Key papers for income tax should be arriving soon. Now is the time to set up a system to organize those papers. Having papers organized will make the process easier and quicker whether you figure your own taxes or pay a professional to prepare your return. The IRS does not require you to keep your records in a particular way. Choose a system that you will use, and that will support items reported on your tax return.
Southeast Area (Colorado) Extension Agent Kaye Kasza says, "Organizing doesn't have to be a high-tech, months-long project. Buy an accordion folder and use each section to store documents for a different category." An Income section would include W-2 forms from jobs; and Form 1099s for consulting and freelance work. An Expenses or Deductions section would hold expenses from rental properties; property taxes; mortgage interest; business and job expenses; and charitable contributions.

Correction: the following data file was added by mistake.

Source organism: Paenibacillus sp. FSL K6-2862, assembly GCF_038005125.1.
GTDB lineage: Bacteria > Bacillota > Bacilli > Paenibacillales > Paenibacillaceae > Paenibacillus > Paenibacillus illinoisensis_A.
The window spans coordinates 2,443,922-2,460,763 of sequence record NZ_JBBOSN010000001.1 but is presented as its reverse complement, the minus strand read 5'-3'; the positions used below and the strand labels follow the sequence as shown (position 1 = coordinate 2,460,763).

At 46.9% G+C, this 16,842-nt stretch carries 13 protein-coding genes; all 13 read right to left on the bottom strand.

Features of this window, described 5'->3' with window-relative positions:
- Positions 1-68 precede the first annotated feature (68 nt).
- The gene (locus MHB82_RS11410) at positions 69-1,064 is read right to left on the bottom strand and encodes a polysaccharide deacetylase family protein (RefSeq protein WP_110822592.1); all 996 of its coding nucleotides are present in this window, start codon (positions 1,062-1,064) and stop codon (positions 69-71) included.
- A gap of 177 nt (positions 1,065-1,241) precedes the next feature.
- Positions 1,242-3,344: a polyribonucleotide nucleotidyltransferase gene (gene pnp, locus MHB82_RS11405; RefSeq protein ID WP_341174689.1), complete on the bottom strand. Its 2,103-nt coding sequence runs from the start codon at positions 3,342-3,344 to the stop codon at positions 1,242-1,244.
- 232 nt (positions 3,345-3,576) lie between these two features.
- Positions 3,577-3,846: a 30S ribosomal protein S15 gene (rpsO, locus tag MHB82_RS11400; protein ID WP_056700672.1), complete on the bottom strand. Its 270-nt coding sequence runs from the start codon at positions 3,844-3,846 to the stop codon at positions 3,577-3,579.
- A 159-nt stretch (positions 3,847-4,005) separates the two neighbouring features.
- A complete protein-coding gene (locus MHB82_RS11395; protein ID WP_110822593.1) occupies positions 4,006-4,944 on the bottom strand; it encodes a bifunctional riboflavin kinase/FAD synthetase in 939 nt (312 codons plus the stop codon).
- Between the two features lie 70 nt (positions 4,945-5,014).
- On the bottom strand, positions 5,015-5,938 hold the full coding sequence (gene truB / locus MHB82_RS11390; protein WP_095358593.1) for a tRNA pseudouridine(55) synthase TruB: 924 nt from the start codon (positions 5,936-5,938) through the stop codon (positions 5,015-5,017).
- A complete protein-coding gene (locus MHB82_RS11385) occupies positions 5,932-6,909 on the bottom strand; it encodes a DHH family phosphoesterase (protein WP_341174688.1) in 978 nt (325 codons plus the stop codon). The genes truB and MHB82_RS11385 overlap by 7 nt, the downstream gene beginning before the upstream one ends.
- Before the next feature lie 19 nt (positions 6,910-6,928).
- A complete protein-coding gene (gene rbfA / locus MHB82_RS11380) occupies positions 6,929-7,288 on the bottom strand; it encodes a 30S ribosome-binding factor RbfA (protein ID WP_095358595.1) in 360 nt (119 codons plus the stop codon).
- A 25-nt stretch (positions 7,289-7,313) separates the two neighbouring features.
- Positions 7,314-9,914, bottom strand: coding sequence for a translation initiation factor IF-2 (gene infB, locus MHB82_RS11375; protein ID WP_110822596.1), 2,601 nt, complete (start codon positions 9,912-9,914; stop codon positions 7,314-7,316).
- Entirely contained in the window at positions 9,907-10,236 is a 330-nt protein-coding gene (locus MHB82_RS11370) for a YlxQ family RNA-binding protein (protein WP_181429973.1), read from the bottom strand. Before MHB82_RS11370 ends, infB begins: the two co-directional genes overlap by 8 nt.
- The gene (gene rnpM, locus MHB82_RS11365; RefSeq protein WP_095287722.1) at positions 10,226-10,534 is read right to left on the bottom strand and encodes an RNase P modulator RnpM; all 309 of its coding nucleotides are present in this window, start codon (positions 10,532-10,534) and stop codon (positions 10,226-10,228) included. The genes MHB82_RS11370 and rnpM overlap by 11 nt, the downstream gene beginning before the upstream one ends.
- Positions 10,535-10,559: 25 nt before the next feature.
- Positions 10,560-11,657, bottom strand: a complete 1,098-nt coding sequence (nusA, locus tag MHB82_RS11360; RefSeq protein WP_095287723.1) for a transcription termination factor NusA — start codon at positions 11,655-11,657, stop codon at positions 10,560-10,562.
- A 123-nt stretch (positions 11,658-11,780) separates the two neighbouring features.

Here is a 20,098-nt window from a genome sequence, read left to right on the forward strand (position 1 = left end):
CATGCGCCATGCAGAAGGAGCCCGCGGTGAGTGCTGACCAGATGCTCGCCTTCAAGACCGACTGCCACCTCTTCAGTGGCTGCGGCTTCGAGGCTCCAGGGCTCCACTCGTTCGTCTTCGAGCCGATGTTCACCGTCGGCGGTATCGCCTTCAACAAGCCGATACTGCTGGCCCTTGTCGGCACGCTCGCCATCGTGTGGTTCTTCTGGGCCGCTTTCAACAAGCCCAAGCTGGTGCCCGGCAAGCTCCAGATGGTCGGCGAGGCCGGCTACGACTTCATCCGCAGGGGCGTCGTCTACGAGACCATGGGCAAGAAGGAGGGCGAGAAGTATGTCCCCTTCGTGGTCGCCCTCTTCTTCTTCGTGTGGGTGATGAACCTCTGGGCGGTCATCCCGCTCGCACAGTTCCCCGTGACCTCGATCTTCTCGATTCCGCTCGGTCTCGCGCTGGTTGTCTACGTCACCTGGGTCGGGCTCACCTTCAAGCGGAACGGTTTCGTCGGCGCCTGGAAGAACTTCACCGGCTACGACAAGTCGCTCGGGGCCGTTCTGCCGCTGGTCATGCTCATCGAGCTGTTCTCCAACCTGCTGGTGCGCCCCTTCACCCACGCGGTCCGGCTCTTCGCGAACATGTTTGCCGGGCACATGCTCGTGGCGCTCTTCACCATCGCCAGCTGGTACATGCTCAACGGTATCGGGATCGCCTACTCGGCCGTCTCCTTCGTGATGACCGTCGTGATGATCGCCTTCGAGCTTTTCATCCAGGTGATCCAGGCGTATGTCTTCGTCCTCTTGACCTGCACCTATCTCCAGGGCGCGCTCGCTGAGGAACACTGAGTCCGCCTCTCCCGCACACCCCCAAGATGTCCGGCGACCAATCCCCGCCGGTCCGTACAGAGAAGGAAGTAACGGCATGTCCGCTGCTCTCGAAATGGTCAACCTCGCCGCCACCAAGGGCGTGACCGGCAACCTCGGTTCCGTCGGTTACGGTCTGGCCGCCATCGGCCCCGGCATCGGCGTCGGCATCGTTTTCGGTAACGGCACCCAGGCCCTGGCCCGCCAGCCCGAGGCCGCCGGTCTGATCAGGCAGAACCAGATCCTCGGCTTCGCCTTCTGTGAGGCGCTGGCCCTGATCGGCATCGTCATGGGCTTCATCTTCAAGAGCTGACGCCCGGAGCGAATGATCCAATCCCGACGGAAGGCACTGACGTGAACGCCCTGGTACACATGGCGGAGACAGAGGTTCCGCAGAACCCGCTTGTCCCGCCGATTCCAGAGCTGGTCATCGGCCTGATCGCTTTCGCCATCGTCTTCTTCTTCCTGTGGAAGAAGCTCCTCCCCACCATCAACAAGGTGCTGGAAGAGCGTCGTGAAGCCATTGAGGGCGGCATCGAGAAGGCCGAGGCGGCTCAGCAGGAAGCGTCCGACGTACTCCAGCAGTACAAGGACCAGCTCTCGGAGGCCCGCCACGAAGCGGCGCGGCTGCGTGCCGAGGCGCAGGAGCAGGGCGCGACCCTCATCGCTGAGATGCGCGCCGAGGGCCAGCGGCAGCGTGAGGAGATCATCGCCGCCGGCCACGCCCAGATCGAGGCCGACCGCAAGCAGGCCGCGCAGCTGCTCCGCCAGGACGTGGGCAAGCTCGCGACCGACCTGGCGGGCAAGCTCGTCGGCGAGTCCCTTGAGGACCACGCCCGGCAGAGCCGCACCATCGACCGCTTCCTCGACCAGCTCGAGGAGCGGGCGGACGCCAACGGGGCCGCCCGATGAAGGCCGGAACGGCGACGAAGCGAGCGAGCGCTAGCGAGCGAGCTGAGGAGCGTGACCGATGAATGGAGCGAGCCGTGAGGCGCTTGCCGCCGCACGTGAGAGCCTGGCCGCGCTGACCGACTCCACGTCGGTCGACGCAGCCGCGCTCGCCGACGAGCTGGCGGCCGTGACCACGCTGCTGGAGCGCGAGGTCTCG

When you're ready to do your tax return, tally up the receipts from each folder section and enter in the correct place in your tax return. Keep a copy of your completed return with the supporting paperwork.
Employers, brokerages, and other companies generally must make available all tax information by Jan. 31; a law passed last year gives brokerages another two weeks to distribute some forms. Follow-up with the company if you don't have the form by mid-February. Give yourself at least two weeks to find missing papers, or research tax questions.
Volunteers in Tax Assistance offers free tax help to low- to moderate-income (generally, $49,000 and below) people who cannot prepare their own tax returns. To locate the nearest VITA site, call 800-906-9887 or check the website www.irs.gov/individuals/article/0,,id=107626,00.html.
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